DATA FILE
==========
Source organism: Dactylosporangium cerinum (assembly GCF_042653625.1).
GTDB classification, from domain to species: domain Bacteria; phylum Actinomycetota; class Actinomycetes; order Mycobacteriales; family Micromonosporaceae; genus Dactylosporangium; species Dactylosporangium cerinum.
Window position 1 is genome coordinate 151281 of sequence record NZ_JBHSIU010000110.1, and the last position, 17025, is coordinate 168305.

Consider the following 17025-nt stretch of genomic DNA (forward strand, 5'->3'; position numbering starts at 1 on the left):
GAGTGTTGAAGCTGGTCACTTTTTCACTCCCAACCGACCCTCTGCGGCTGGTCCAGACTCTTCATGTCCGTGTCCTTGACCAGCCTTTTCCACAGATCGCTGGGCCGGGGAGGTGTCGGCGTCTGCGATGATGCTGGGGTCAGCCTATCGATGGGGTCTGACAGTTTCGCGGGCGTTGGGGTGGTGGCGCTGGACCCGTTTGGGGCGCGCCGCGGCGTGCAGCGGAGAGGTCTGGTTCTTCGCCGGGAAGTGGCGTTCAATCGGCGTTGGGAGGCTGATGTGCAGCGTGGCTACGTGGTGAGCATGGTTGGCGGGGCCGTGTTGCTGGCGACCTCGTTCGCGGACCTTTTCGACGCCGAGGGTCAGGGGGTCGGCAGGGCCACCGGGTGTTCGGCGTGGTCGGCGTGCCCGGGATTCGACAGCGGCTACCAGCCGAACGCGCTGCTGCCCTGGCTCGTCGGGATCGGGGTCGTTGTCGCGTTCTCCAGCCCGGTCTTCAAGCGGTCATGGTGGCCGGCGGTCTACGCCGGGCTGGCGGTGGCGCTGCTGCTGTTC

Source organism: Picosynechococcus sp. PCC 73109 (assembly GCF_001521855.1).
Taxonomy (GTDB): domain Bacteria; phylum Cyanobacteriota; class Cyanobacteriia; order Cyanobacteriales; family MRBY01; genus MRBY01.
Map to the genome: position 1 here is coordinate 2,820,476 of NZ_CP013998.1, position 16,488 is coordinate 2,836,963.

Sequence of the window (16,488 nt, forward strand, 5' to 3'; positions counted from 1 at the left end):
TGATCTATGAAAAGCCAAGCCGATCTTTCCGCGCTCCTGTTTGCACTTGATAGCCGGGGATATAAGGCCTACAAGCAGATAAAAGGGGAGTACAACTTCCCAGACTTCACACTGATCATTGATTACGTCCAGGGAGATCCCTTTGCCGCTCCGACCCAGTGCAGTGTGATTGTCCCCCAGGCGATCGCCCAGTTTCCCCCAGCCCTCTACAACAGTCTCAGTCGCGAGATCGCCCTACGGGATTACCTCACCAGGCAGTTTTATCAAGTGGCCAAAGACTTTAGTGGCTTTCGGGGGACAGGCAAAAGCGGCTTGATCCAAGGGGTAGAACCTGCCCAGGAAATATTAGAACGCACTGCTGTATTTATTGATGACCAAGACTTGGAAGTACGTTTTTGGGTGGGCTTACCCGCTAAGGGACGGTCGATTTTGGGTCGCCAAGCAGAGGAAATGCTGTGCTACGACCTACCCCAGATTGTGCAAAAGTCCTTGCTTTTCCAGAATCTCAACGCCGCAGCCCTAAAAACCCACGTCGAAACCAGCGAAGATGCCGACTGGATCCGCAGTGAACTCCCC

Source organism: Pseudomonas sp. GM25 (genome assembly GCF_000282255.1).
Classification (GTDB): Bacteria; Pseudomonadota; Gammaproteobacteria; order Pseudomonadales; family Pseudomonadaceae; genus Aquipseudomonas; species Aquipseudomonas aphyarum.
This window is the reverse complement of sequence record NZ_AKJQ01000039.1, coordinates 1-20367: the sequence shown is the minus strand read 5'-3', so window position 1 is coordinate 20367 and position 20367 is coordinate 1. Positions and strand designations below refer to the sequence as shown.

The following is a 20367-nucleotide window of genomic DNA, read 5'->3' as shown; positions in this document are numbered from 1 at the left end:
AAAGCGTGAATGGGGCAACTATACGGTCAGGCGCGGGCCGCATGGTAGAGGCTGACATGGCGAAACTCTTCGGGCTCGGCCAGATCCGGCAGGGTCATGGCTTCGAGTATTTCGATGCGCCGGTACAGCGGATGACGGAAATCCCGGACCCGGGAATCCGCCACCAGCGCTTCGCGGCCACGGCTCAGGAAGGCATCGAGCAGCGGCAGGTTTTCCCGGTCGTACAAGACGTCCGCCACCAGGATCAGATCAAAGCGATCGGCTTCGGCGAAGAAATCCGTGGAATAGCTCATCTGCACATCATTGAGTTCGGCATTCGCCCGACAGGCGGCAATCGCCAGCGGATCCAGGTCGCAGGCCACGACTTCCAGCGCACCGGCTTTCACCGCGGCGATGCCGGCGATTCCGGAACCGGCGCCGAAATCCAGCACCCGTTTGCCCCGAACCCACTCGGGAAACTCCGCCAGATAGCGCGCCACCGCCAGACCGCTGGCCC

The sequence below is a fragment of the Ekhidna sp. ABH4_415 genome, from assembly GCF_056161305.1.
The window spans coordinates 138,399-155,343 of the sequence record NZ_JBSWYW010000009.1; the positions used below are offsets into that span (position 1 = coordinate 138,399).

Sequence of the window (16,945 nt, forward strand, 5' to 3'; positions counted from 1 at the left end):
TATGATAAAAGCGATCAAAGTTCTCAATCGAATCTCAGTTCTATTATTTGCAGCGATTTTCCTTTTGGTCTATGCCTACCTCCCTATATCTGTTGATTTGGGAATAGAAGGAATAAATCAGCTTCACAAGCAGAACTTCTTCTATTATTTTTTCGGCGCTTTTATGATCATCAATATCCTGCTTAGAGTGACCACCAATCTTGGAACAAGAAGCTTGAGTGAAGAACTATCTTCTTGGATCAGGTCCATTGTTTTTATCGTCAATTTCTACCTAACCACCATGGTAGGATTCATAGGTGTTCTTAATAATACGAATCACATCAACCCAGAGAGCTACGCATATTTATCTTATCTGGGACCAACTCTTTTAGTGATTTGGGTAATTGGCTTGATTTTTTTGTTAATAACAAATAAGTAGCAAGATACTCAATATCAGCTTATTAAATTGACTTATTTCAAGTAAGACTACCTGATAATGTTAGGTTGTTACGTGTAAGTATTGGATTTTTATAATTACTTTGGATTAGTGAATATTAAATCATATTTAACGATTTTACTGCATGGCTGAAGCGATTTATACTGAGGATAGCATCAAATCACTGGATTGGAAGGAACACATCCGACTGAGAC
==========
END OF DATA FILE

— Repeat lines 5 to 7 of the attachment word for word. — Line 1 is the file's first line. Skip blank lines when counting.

GAGTGTTGAAGCTGGTCACTTTTTCACTCCCAACCGACCCTCTGCGGCTGGTCCAGACTCTTCATGTCCGTGTCCTTGACCAGCCTTTTCCACAGATCGCTGGGCCGGGGAGGTGTCGGCGTCTGCGATGATGCTGGGGTCAGCCTATCGATGGGGTCTGACAGTTTCGCGGGCGTTGGGGTGGTGGCGCTGGACCCGTTTGGGGCGCGCCGCGGCGTGCAGCGGAGAGGTCTGGTTCTTCGCCGGGAAGTGGCGTTCAATCGGCGTTGGGAGGCTGATGTGCAGCGTGGCTACGTGGTGAGCATGGTTGGCGGGGCCGTGTTGCTGGCGACCTCGTTCGCGGACCTTTTCGACGCCGAGGGTCAGGGGGTCGGCAGGGCCACCGGGTGTTCGGCGTGGTCGGCGTGCCCGGGATTCGACAGCGGCTACCAGCCGAACGCGCTGCTGCCCTGGCTCGTCGGGATCGGGGTCGTTGTCGCGTTCTCCAGCCCGGTCTTCAAGCGGTCATGGTGGCCGGCGGTCTACGCCGGGCTGGCGGTGGCGCTGCTGCTGTTC

Source organism: Picosynechococcus sp. PCC 73109 (assembly GCF_001521855.1).
Taxonomy (GTDB): domain Bacteria; phylum Cyanobacteriota; class Cyanobacteriia; order Cyanobacteriales; family MRBY01; genus MRBY01.